Monkey Junction residents voice concerns over proposed 94-home development

Another proposed development has neighbors in New Hanover County anxious about its potential impacts.

NEW HANOVER COUNTY, NC (WWAY) — Another proposed development has neighbors in New Hanover County anxious about its potential impacts.

Zimmer Development Company is proposing a rezoning of 14.77 acres of land at 5304 Masonboro Loop Road between Grey Squirrel Road and Brighton Road. Right now, it’s zoned as R-15 to allow about 2.5 units per acre. They want to change it to conditional R-5 to allow about seven units per acre for a new townhome development.

The development would consist of 84 townhomes and 10 single-family homes, each with attached garages and their own driveways. It has not yet been decided if the homes would be for sale or for rent, but they would be priced at the market rate.

Residents in the surrounding neighborhoods like Debbie and Rob Potter are concerned because they say the area is already congested.

“The traffic on Masonboro Loop Road is already terrible. There are accidents along that road all the time,” Rob Potter said.

“We’ve grown so fast that the infrastructure hasn’t really caught up with what is going on in our community,” Debbie Potter said. “Of course, we want there to be growth, but we want it to be responsible.”

Traffic and safety topped the list of concerns — along with stormwater, drainage, density, and more at a community meeting hosted by Zimmer on Wednesday night.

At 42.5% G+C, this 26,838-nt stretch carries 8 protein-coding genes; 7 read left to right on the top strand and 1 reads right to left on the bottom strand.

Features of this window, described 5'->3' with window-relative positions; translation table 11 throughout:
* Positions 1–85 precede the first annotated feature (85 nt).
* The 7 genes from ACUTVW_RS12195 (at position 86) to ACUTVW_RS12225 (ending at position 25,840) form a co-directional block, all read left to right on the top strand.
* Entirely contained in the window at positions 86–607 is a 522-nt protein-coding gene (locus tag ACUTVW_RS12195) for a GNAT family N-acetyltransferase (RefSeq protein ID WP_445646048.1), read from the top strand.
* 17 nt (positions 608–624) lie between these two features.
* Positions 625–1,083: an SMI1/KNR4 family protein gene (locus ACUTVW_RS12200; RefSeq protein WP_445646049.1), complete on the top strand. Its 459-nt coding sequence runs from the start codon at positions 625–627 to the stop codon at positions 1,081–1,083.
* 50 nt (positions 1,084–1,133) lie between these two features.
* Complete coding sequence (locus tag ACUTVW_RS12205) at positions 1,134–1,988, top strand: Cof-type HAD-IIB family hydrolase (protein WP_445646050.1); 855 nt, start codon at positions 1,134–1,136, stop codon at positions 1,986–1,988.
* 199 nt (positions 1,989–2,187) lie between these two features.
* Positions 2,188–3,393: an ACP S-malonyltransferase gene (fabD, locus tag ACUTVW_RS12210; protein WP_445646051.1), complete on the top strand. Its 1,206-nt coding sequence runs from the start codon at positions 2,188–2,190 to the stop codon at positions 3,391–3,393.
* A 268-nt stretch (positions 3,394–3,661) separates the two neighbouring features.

“Those are the things we’ll go back and focus on, in addition to other points that individuals brought up,” Zimmer’s Director of Development Adam Tucker said. “So, when we come back to the next meeting and people are asking us all those technical questions, we’ll have a lot more answers next time.”

At times, the meeting became heated or tense as frustrated residents voiced their concerns. Several people at the meeting were discontented that Zimmer did not have more information about the project. Tucker says they are in the early stages of the project and use the community meetings as they take the next steps.

“We learn a lot from the citizens who live down there. It gives us a chance to refine our plans and question our engineers and get with county staff and let them understand where the concerns are so that we can meet again and work through those so everyone gets the best project they can,” Tucker said.

When the neighbors were notified about the potential development, resident Cathy Foley started a petition opposing the rezoning of the property that has since garnered more than 300 signatures.

Following the meeting, Foley and other residents said they felt like their concerns were heard, but they still oppose the rezoning. However, most said they would not oppose the development of single-family homes on the property.

The developers say they are going back to the drawing board and plan to have another community meeting in the near future.

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